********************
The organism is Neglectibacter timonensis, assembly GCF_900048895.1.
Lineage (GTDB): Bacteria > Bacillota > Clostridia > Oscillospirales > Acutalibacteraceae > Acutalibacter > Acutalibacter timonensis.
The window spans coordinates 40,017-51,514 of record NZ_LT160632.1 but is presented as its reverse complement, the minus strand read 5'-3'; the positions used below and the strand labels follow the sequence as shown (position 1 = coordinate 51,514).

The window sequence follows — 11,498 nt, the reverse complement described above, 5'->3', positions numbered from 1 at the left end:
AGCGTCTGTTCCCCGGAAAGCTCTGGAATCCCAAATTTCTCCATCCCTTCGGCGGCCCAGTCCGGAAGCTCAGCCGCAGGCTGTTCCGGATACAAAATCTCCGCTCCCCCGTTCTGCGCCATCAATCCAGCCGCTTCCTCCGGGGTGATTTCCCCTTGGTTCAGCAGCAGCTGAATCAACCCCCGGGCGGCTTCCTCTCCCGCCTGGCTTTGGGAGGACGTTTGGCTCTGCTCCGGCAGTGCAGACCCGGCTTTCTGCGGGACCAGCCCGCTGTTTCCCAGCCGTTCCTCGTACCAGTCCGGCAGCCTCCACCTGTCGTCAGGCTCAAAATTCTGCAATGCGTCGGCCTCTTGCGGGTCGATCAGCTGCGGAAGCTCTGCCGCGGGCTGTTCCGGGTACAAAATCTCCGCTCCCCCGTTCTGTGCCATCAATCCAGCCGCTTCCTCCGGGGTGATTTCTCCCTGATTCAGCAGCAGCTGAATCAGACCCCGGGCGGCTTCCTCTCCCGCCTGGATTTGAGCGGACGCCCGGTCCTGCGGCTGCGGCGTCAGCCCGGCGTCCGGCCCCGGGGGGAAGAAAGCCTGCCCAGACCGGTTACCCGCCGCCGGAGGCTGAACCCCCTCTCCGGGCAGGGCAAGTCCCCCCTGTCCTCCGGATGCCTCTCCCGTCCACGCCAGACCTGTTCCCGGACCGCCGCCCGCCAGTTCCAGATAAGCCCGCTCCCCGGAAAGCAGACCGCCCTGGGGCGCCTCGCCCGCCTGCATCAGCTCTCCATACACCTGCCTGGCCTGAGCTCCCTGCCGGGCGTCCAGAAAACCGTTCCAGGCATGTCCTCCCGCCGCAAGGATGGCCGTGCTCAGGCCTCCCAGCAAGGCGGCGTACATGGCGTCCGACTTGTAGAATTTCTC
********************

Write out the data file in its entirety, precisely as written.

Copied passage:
The organism is Neglectibacter timonensis, assembly GCF_900048895.1.
Lineage (GTDB): Bacteria > Bacillota > Clostridia > Oscillospirales > Acutalibacteraceae > Acutalibacter > Acutalibacter timonensis.
The window spans coordinates 40,017-51,514 of record NZ_LT160632.1 but is presented as its reverse complement, the minus strand read 5'-3'; the positions used below and the strand labels follow the sequence as shown (position 1 = coordinate 51,514).

The window sequence follows — 11,498 nt, the reverse complement described above, 5'->3', positions numbered from 1 at the left end:
AGCGTCTGTTCCCCGGAAAGCTCTGGAATCCCAAATTTCTCCATCCCTTCGGCGGCCCAGTCCGGAAGCTCAGCCGCAGGCTGTTCCGGATACAAAATCTCCGCTCCCCCGTTCTGCGCCATCAATCCAGCCGCTTCCTCCGGGGTGATTTCCCCTTGGTTCAGCAGCAGCTGAATCAACCCCCGGGCGGCTTCCTCTCCCGCCTGGCTTTGGGAGGACGTTTGGCTCTGCTCCGGCAGTGCAGACCCGGCTTTCTGCGGGACCAGCCCGCTGTTTCCCAGCCGTTCCTCGTACCAGTCCGGCAGCCTCCACCTGTCGTCAGGCTCAAAATTCTGCAATGCGTCGGCCTCTTGCGGGTCGATCAGCTGCGGAAGCTCTGCCGCGGGCTGTTCCGGGTACAAAATCTCCGCTCCCCCGTTCTGTGCCATCAATCCAGCCGCTTCCTCCGGGGTGATTTCTCCCTGATTCAGCAGCAGCTGAATCAGACCCCGGGCGGCTTCCTCTCCCGCCTGGATTTGAGCGGACGCCCGGTCCTGCGGCTGCGGCGTCAGCCCGGCGTCCGGCCCCGGGGGGAAGAAAGCCTGCCCAGACCGGTTACCCGCCGCCGGAGGCTGAACCCCCTCTCCGGGCAGGGCAAGTCCCCCCTGTCCTCCGGATGCCTCTCCCGTCCACGCCAGACCTGTTCCCGGACCGCCGCCCGCCAGTTCCAGATAAGCCCGCTCCCCGGAAAGCAGACCGCCCTGGGGCGCCTCGCCCGCCTGCATCAGCTCTCCATACACCTGCCTGGCCTGAGCTCCCTGCCGGGCGTCCAGAAAACCGTTCCAGGCATGTCCTCCCGCCGCAAGGATGGCCGTGCTCAGGCCTCCCAGCAAGGCGGCGTACATGGCGTCCGACTTGTAGAATTTCTC